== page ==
Photomontage

“Photomontage is the process and the result of making a composite photograph by cutting and joining two or more photographs into a new image.”

The art of Photomontage is said to have started just after the First World War, but the manipulation of photographs is something that has existed since the mid 19th century.

Photomontage is something that really interests me as it gives the sense of ‘surrealism’ and takes several images which then create one whole image which has a completely different meaning to what the original images may have had.

I researched extensively into a variety of Photomontage artists and the one who appealed to me most was the artist Ilit Azoulay. Born in Israel, Ilit Azoulay takes contemporary furniture and situations and montages them together to create a very clean and crisp final image.

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This second image interests me the most as it has a real high sense of surrealism to it. The fact that the old fashioned black and white image of the man is mixed in with the contemporary furnishings and background makes the audience really think about what the artist is trying to achieve. The thing that appeals to me most with Photomontage is that even though the final image may seem a jumble of images, everything has been placed in that position by the artist for a reason, creating a deeper level of meaning and a three dimensional image.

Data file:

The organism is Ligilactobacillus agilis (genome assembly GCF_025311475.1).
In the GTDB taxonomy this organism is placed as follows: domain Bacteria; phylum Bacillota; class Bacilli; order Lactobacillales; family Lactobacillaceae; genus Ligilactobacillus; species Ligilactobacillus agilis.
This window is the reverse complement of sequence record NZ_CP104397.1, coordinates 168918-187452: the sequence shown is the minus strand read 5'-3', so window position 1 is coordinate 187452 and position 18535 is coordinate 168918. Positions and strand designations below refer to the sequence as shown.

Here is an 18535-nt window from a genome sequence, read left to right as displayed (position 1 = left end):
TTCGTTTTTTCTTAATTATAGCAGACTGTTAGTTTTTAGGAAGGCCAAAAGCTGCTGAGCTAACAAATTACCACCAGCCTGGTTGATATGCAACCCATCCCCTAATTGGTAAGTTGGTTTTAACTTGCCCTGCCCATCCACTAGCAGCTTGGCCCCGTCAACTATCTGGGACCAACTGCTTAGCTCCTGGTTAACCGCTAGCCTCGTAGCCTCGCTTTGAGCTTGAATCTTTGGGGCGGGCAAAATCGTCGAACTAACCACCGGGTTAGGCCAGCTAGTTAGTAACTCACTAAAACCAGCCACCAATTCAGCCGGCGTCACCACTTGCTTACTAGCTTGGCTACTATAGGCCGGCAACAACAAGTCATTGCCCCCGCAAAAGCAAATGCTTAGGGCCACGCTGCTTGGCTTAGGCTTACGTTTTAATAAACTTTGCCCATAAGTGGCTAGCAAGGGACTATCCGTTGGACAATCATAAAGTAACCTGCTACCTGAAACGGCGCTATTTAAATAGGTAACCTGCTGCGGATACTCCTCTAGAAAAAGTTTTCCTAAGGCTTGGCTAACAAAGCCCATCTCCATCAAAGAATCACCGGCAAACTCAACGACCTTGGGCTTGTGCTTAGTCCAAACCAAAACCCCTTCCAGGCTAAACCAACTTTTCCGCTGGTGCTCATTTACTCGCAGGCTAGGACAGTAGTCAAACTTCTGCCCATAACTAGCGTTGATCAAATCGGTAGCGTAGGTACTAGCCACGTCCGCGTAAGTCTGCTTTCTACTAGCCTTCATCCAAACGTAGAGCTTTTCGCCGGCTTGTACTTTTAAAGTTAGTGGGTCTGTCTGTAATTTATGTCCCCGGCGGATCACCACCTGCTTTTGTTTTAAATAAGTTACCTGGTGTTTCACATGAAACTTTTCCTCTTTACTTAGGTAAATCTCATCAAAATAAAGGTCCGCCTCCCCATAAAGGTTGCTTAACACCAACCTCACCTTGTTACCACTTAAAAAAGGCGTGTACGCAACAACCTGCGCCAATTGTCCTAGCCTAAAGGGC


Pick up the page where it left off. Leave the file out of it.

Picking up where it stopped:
After looking at the above photographs I decided to attempt my own version of Photomontage which can be seen below.

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My aim behind this Photomontage was to create a surreal aspect of my life. The use of the pink was to connotate the ‘girly’ aspects of my life where the map highlighted my love for travel and different cultures and countries. The use of the female gives the audience and object to identify with and the pink cowboy hat adds another layer to the image.

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Practicing with the Camera and Photoshop

Today I decided to go out an practice taking different images using the different methods we have learnt so far in our workshop classes. I then practiced manipulating the images afterwards on the application Photoshop, something which I have not had much use with therefore needing as much practice as possible.

Here are some of the images that I managed to create.